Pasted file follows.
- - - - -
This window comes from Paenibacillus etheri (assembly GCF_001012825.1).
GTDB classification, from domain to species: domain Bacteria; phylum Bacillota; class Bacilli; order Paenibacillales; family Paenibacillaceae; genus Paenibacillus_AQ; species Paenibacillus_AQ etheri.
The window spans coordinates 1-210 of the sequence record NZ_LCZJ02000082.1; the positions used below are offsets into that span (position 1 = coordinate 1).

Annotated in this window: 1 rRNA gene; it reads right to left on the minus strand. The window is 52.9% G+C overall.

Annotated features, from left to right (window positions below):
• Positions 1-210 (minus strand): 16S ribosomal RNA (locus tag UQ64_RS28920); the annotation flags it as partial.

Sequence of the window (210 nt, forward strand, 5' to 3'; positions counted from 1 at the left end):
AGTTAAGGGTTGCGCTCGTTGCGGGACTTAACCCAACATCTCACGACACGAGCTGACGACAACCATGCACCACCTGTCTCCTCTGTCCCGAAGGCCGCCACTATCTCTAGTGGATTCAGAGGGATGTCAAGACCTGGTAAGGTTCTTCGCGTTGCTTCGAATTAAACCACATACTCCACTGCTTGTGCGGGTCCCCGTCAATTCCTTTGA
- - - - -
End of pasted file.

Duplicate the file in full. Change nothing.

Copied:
This window comes from Paenibacillus etheri (assembly GCF_001012825.1).
GTDB classification, from domain to species: domain Bacteria; phylum Bacillota; class Bacilli; order Paenibacillales; family Paenibacillaceae; genus Paenibacillus_AQ; species Paenibacillus_AQ etheri.
The window spans coordinates 1-210 of the sequence record NZ_LCZJ02000082.1; the positions used below are offsets into that span (position 1 = coordinate 1).

Annotated in this window: 1 rRNA gene; it reads right to left on the minus strand. The window is 52.9% G+C overall.

Annotated features, from left to right (window positions below):
• Positions 1-210 (minus strand): 16S ribosomal RNA (locus tag UQ64_RS28920); the annotation flags it as partial.

Sequence of the window (210 nt, forward strand, 5' to 3'; positions counted from 1 at the left end):
AGTTAAGGGTTGCGCTCGTTGCGGGACTTAACCCAACATCTCACGACACGAGCTGACGACAACCATGCACCACCTGTCTCCTCTGTCCCGAAGGCCGCCACTATCTCTAGTGGATTCAGAGGGATGTCAAGACCTGGTAAGGTTCTTCGCGTTGCTTCGAATTAAACCACATACTCCACTGCTTGTGCGGGTCCCCGTCAATTCCTTTGA